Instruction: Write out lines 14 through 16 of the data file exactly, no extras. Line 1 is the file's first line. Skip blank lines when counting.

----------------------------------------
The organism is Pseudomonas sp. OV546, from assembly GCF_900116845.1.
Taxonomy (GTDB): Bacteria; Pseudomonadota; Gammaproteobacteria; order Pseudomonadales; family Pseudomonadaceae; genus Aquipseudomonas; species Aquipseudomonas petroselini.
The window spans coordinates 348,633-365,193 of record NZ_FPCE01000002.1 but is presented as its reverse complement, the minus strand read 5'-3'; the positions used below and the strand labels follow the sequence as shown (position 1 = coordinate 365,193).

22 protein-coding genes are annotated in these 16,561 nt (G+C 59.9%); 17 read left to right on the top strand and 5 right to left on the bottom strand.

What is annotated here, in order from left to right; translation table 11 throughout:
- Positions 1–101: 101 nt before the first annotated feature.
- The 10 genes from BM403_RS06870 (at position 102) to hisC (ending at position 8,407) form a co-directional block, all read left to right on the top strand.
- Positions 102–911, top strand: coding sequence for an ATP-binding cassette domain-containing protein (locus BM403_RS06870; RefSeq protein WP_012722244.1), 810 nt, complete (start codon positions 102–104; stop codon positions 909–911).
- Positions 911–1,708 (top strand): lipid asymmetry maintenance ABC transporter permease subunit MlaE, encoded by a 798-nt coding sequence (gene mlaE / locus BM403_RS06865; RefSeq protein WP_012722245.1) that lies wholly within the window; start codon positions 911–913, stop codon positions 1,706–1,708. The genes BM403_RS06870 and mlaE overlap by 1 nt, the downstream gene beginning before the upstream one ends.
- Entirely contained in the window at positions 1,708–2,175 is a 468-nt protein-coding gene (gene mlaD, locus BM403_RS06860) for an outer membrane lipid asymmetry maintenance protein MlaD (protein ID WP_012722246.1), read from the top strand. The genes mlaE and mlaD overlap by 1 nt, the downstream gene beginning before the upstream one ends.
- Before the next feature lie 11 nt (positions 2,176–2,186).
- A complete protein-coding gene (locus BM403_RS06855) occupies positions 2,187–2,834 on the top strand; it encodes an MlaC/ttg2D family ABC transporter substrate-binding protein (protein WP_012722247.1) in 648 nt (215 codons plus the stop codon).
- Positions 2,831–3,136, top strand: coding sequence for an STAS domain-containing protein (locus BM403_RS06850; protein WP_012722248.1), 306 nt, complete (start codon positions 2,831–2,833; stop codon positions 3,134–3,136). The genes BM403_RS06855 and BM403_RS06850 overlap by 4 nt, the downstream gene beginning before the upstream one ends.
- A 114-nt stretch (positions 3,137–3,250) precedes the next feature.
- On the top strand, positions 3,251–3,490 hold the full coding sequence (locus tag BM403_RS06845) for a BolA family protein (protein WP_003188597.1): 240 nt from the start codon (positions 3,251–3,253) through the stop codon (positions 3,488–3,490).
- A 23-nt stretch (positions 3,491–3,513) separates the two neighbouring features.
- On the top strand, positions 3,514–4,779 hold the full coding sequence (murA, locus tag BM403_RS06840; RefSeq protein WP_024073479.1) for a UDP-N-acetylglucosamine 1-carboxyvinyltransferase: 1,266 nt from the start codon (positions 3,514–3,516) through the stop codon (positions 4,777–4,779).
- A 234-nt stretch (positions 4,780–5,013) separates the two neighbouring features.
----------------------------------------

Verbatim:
- A 114-nt stretch (positions 3,137–3,250) precedes the next feature.
- On the top strand, positions 3,251–3,490 hold the full coding sequence (locus tag BM403_RS06845) for a BolA family protein (protein WP_003188597.1): 240 nt from the start codon (positions 3,251–3,253) through the stop codon (positions 3,488–3,490).
- A 23-nt stretch (positions 3,491–3,513) separates the two neighbouring features.